How is it that a week ago I was poddling around in sandals, vest tops and linen trousers, yet today I had to dig out a jumper and warm socks (and was still cold)?
The weather change has been quite sudden. Last Sunday it was pleasant even at eight in the evening, by Wednesday it felt like November (I can’t speak for Monday and Tuesday, I spent them asleep). I’m certain it wasn’t as chilly this time last year.
It’s terrible, I’ve had to put the heating on every day. I was hoping to get in to October before I had to do that. My house has gas central heating, like most people in the UK; I try to keep my gas usage as low as possible, because it’s expensive and non-renewable, unlike my electricity which does come from renewable sources. It was one of the deciding factors in my choice of energy supplier.
When I moved in to my little house the energy supplier was one of the main companies, then I transfered it to another, but I didn’t like their prices or customer service, so I shopped around and stumbled upon Green Energy. I set everything up online and when I had to ring them I got straight through to a person not an automated service. They took my readings and worked out an affordable monthly bill. It is cheaper than both previous suppliers and the website is easy to use and bills are delivered electronically. Since I’ve been ill, this has been incredibly useful for me, because it means I don’t have to deal with people unnecessarily. I swear I don’t work for them, I’m just really happy about the service
Service levels and pricing weren’t the only things that led me to make the decision I did, as I said. I knew from the start that I wanted as much of my power supply as possible to come from renewable sources, since I support the increased use of renewables. In fact the Humber region hopes to be home to a large renewable industry soon, with the jobs that go with it. It’ll be a kick in the teeth if the government’s anti-green policies damage that; we (by which I mean the local area) can’t assume Phillips 66 and Crystal Millennium will provide work forever. Branching out is necessary; to get metaphorical, a monoculture of wheat will grow for a season, but a forest can last for a thousand years or more.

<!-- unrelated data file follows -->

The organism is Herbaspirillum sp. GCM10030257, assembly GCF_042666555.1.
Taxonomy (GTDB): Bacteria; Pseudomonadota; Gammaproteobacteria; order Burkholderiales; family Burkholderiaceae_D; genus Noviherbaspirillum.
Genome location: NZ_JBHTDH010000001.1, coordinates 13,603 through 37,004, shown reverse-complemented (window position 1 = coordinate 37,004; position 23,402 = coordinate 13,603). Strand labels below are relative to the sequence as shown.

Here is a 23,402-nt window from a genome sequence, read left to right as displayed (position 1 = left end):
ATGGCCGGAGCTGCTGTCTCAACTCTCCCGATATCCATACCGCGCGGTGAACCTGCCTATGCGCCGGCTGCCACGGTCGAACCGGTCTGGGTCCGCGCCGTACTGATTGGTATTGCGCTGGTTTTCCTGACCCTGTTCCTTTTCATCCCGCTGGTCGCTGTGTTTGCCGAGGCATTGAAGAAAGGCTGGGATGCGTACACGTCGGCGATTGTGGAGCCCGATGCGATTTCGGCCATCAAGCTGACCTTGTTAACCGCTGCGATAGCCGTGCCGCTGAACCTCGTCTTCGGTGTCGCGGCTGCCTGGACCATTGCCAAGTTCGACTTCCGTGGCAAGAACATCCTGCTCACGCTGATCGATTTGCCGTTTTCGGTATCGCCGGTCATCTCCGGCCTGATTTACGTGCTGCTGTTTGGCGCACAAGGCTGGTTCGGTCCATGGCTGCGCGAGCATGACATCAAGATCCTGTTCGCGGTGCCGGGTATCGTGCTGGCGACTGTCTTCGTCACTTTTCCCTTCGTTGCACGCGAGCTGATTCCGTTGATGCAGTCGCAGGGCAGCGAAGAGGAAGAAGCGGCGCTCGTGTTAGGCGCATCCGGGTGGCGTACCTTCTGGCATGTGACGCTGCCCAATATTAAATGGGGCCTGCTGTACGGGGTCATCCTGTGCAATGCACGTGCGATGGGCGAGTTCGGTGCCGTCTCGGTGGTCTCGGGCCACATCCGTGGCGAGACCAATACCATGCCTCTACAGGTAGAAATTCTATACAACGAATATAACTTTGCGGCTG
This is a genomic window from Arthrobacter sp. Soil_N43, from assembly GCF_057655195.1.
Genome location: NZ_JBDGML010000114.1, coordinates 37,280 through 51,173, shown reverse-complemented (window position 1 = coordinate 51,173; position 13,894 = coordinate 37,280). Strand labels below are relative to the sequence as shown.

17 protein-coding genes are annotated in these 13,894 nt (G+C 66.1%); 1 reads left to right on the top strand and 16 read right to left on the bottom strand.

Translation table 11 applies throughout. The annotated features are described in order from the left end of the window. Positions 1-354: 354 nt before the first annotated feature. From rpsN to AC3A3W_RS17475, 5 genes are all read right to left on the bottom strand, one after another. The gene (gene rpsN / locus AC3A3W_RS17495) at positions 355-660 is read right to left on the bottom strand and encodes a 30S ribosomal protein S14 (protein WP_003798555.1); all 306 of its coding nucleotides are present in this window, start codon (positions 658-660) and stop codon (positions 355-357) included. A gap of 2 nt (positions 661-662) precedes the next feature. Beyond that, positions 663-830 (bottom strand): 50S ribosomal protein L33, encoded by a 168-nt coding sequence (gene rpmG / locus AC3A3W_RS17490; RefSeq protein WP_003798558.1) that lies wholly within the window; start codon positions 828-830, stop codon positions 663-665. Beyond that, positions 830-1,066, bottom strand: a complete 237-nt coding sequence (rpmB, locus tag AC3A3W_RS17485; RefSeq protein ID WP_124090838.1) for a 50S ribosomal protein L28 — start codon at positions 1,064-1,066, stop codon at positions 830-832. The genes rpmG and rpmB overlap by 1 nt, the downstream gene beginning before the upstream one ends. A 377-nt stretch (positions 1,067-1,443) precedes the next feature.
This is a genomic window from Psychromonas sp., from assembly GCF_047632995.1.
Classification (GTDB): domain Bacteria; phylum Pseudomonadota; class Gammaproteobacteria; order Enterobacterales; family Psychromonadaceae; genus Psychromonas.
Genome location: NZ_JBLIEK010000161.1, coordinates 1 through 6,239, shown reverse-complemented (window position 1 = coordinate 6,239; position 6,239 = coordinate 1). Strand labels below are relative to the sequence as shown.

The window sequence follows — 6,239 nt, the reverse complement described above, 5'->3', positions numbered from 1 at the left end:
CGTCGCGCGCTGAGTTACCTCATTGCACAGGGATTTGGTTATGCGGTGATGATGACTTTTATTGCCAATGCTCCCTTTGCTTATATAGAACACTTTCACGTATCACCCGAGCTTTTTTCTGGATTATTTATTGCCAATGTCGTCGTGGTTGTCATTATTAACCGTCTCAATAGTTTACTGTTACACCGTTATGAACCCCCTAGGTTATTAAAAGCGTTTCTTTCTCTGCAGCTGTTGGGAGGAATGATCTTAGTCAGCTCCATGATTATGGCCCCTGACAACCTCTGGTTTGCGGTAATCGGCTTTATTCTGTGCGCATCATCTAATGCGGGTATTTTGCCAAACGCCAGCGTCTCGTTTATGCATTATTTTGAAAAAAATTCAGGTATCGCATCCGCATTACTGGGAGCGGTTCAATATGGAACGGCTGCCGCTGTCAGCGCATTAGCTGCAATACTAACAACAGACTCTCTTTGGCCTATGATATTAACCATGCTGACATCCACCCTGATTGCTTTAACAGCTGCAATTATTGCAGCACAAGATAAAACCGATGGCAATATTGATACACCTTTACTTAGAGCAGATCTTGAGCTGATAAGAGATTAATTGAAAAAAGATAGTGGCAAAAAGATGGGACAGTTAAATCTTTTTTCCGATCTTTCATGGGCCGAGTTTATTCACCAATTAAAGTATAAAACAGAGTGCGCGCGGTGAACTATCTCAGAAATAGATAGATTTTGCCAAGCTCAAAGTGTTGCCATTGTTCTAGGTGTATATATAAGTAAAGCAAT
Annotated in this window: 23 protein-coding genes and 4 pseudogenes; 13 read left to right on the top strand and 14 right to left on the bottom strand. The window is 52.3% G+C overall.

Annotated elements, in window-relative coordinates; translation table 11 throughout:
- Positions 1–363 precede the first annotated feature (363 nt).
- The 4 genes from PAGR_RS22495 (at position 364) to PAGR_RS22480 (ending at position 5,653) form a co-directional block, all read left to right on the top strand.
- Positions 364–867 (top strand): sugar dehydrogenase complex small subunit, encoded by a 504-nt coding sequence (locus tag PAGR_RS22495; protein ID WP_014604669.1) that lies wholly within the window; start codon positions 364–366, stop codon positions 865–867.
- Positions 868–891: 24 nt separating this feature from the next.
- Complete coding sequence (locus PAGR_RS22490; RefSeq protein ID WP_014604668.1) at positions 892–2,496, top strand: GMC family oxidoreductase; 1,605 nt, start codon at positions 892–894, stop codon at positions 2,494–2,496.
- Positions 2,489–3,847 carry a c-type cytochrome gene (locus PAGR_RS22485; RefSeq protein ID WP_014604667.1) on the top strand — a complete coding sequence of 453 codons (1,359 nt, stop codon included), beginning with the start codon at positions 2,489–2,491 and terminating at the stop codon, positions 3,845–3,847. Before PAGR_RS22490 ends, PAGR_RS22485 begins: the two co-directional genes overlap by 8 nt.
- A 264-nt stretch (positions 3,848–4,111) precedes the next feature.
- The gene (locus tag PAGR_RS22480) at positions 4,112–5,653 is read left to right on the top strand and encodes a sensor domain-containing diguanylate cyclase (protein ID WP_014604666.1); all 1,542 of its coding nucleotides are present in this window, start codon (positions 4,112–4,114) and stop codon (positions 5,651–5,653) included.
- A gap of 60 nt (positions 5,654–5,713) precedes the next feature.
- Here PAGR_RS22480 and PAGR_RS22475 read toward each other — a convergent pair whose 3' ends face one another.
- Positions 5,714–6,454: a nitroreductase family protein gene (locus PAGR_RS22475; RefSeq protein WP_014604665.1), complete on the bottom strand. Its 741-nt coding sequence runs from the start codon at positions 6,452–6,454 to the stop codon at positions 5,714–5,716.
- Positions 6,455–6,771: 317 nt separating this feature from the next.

While the capacity for renewables is nowhere near its limit in the UK and we could certainly do to follow the example Denmark in this, convincing people to accept onshore and offshore wind turbines, for instance, is hard. Turbines provoke outrage at the spoiling of the view, and confuse bats (apparently). Meanwhile, domestic solar panels are losing some of their appeal with the withdrawal of various government schemes to help with installation costs and tariffs. People complain that all this technology costs money while ignoring the billions that get given to the oil industry to subsidise their costs.
Oil sources that are easy to get at and have large deposits are getting harder to find, so fossil fuel companies are having to look at previously untouched and economically unviable sources to find their future supplies, such as Canadian tar sands on First Nations land, arctic oil deposits, and shale gas. All of these sources are difficult to extract good quality fuels from and merely extend our dependence on fossil fuels. A relatively new means to extract fossil fuels, fracking, has been mooted as one way to get more oil.
Fracking, or hydraulic fracturing, has been causing somewhat of a stir. Here in my part of Lincolnshire there was a small well dug earlier in the year, ostensibly as a traditional oil well, but there were protests from a small group of anti-fracking demonstrators from East Yorkshire. Locals will tell you we’re not on shale and if anyone tried to frack we’d deal with them the same way we did with the people who wanted to bury nuclear waste in the area several years ago – there were protests, it didn’t happen. As to the fracking protesters, it took a while but some people supported them. As it turned out, the well was shut down because though they could extract gas and oil conventionally from the site, the sandstone is water wet.
Out of interest I went to the public meeting the protestors held before leaving. I hadn’t realised the extent of fracking in the US and Australia. I spoke to other people too who were not connected with the protesters, and from what we discussed, I don’t think it’s economically viable here, which is why it’s puzzling that the government is so supportive when they are doing their level best to knock back the renewables industry? Unless they have connections to fracking companies? But I’m sure the Conservatives would never be so corrupt…(is my sarcasm showing?)
Alright, that’s enough for one day.